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Original Author(s): Alliya Ghanchi
Last updated: 2nd September 2021
Revisions: 17

Original Author(s): Alliya Ghanchi
Last updated: 2nd September 2021
Revisions: 17

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T cells (also called T lymphocytes) are major components of the adaptive immune system. Their roles include directly killing infected host cells, activating other immune cells, producing cytokines and regulating the immune response.

This article discusses T cell production, the different T cell types and relevant clinical conditions.

Production of T cells

T lymphocytes originate from haematopoietic stem cells within the bone marrow. Some of these multipotent cells subsequently become lymphoid progenitor cells that leave the bone marrow and travel to the thymus via the blood.

Once in the thymus, T lymphocytes undergo a selection process in which the majority of developing T cells (called thymocytes) will not survive. During this process, thymocytes with receptors for self-antigens receive negative signals and are removed from the repertoire.

Each T lymphocyte has a T cell receptor (TCR) which is specific to a particular antigen. T lymphocytes that survive thymic selection will mature and leave the thymus. After that, They circulate through peripheral lymphoid organs, ready to encounter their cognate antigens and become activated. The thymus atrophies as we age and so produces fewer naïve T lymphocytes over time.

Development of t cells

Fig 1 – Diagram demonstrating immune cells and the progenitor cells they are derived from.

T cell types

Naïve T lymphocytes are cells that have not yet encountered their specific antigen. In peripheral lymphoid organs, naïve T lymphocytes can interact with antigen-presenting cells (APCs), which use MHC molecules to present antigen. Once the T lymphocytes recognise their specific antigens, they proliferate and differentiate into one of several effector T lymphocyte subsets. Effector T lymphocytes interact with host cells (rather than the pathogen) to carry out their immune function.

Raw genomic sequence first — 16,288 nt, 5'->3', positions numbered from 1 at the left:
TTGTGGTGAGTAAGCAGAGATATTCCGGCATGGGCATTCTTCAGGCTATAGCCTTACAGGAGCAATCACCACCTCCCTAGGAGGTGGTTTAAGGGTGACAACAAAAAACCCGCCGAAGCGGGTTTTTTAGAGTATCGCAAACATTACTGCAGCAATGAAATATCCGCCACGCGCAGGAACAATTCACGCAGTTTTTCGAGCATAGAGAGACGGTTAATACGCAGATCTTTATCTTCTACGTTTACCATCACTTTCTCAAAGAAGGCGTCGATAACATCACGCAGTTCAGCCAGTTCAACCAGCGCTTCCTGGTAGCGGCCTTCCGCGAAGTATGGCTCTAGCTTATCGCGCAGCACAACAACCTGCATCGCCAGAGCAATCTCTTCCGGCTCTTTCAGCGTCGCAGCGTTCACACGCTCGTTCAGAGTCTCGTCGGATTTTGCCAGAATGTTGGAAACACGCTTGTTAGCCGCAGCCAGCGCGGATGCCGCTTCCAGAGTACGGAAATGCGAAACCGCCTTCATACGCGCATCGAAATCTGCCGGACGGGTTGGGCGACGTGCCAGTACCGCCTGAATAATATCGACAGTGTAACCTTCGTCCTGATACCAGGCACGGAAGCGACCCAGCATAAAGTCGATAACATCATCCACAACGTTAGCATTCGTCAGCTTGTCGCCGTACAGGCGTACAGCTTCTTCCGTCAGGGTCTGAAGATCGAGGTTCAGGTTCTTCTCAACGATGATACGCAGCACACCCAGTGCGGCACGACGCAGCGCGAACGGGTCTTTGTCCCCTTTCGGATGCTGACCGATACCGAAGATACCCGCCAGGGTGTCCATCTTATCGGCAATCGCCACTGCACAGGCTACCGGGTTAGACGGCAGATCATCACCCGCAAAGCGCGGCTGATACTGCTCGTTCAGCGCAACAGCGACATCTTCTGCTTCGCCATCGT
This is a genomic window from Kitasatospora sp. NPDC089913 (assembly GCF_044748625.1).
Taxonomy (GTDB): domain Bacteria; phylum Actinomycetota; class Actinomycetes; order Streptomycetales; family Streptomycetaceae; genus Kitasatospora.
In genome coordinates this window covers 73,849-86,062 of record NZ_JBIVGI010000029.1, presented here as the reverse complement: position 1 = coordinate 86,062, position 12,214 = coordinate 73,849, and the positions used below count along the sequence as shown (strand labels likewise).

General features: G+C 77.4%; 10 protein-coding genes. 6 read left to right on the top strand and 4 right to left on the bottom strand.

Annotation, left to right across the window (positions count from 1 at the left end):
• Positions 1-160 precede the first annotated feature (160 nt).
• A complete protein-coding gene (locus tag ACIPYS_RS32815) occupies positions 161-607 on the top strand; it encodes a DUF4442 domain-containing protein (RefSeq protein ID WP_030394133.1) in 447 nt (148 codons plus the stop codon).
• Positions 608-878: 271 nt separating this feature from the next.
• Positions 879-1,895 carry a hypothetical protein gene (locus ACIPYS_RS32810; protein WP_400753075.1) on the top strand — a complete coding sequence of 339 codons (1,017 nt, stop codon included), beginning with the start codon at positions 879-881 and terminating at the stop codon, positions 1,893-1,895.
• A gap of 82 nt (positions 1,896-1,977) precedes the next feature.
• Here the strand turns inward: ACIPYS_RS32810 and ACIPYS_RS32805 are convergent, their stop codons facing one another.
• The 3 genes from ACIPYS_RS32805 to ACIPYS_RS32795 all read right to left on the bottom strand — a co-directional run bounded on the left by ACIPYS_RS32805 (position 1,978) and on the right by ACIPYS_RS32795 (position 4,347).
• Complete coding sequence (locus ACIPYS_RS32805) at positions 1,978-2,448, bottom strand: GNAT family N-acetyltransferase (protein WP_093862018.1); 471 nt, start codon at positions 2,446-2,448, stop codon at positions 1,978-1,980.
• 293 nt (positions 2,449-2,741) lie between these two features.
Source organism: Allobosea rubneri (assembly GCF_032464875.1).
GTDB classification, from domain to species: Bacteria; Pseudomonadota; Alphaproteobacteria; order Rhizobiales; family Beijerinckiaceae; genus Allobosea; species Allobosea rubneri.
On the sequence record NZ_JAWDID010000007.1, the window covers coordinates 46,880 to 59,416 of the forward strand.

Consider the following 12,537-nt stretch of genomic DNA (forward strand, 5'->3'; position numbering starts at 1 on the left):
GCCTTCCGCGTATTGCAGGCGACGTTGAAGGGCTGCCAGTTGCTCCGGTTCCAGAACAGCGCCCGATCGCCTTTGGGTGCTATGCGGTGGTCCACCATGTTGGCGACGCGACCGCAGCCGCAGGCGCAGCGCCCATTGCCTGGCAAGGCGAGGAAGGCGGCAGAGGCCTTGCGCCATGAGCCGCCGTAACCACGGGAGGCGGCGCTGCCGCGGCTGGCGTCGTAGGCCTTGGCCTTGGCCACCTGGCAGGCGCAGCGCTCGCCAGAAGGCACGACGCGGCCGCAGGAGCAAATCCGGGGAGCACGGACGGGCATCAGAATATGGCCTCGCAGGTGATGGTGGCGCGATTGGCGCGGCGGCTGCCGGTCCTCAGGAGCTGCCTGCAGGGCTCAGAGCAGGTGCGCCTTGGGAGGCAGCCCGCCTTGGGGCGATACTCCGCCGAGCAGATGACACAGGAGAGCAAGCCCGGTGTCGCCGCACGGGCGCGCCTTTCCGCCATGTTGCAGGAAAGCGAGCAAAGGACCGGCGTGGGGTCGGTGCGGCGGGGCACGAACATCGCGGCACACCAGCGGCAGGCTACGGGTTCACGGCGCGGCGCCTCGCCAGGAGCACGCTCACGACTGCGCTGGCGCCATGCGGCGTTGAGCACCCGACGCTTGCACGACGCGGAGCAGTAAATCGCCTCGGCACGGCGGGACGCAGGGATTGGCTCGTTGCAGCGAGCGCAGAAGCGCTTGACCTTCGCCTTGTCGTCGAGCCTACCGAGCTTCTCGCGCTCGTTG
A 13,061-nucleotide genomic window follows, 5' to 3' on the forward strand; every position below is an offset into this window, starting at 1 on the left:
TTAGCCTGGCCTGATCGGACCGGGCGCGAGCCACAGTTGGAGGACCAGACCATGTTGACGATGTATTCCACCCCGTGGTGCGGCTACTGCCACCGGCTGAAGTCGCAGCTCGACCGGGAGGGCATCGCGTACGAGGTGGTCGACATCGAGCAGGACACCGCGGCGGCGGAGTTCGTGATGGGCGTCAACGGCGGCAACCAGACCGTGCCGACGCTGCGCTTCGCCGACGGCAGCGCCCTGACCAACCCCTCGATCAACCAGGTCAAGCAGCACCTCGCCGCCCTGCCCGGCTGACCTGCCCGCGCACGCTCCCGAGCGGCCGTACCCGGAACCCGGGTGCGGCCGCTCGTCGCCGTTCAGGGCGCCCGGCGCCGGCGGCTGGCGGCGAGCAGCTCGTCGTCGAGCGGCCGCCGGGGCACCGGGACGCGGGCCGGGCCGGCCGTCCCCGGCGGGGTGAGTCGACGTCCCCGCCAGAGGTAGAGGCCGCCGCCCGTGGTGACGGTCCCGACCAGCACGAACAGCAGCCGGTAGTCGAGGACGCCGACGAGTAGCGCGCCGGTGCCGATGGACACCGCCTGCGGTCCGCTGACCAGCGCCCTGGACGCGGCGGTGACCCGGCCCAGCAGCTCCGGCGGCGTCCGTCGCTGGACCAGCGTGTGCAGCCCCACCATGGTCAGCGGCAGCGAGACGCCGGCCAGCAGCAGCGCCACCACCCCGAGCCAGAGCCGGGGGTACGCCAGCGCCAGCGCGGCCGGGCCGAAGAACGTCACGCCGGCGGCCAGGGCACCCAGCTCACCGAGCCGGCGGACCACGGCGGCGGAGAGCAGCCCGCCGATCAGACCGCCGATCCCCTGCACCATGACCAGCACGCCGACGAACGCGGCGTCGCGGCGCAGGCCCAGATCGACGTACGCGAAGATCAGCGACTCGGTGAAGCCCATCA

T lymphocytes use co-receptors to bind to the MHC molecules. Co-receptors can be either CD4 or CD8. CD proteins help to differentiate major groups of effector T lymphocytes. Naïve CD8+ T lymphocytes will become cytotoxic T lymphocytes. Alternatively, CD4+ T lymphocytes will become T helper lymphocytes, each of which specialised for particular tasks.

Cytotoxic T cells

Cytotoxic T lymphocytes kill their target cells primarily by releasing cytotoxic granules into the target cell. These cells recognise their specific antigen (such as fragments of viruses) only when presented on MHC Class I molecules present on the surface of all nucleated cells.

MHC Class I molecules interact with CD8 on the cytotoxic T cells. Cytotoxic T cells require several signals from other cells like dendritic cells and T helper cells to be activated.

Their main function is to kill virally infected cells, but they also kill cells with intracellular bacteria or tumorous cells.

T-Helper Lymphocytes